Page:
Delivering Drugs Inside Aggressive Tumors

Delivering Drugs Inside Aggressive Tumors
Cancer cell (Image source)
Researchers have discovered a promising new method for delivering drugs into aggressive tumors by exploiting a unique feature of tumors themselves. The novel delivery system was published in the journal Nature.
The project built upon ten years of research into the role microRNAs play in the development and spread of cancer. The foundation of the work was an earlier nanoparticle delivery system developed to treat lymphomas in mice genetically engineered. The early work showed that novel delivery systems could slow down the progress of aggressive lymphoma. The next step was to improve the delivery system by incorporating discoveries in pHLIP peptides delivering biological agents to aggressive disseminated tumors, and in designing and synthesizing DNA analogs for gene and cancer therapy.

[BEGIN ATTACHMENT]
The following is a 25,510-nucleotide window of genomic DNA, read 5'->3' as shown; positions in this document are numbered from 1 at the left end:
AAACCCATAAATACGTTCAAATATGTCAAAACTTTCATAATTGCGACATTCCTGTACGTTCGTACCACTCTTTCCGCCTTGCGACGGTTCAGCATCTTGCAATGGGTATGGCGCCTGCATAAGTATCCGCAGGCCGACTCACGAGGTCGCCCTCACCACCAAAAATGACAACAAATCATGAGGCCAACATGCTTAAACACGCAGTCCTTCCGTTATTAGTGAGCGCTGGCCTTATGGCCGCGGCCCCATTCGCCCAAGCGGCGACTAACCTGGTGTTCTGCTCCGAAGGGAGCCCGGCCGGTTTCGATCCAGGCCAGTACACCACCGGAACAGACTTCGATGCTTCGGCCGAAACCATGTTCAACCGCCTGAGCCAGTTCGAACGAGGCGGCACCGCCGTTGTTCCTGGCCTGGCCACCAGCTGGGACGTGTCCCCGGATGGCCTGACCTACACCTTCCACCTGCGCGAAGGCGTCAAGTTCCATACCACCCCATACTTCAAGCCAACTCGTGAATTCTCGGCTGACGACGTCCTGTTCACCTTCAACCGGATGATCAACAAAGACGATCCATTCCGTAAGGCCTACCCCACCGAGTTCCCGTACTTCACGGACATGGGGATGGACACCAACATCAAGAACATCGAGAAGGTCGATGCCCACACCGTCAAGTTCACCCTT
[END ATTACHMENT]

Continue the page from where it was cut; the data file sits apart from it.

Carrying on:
MicroRNAs may be tiny, as few as 20 genetic letters compared to 3 billion in the DNA of a human, but they play a major role in biology, helping determine which genes are expressed or silenced. However, their potential as a cancer therapy has not been realized because of a daunting problem that has held back clinical applications of gene therapy: How can you target a minute piece of genetic material locked safely in nuclear membranes of billions of cells? The team may have solved the problem by designing an even better therapeutic molecule that both penetrates cells and targets the acidic microenvironments of tumors. The new delivery system effectively killed advanced tumors in mice.
This opens up a new pathway to gene therapy, not just for treatment of cancer but for a host of other diseases as well.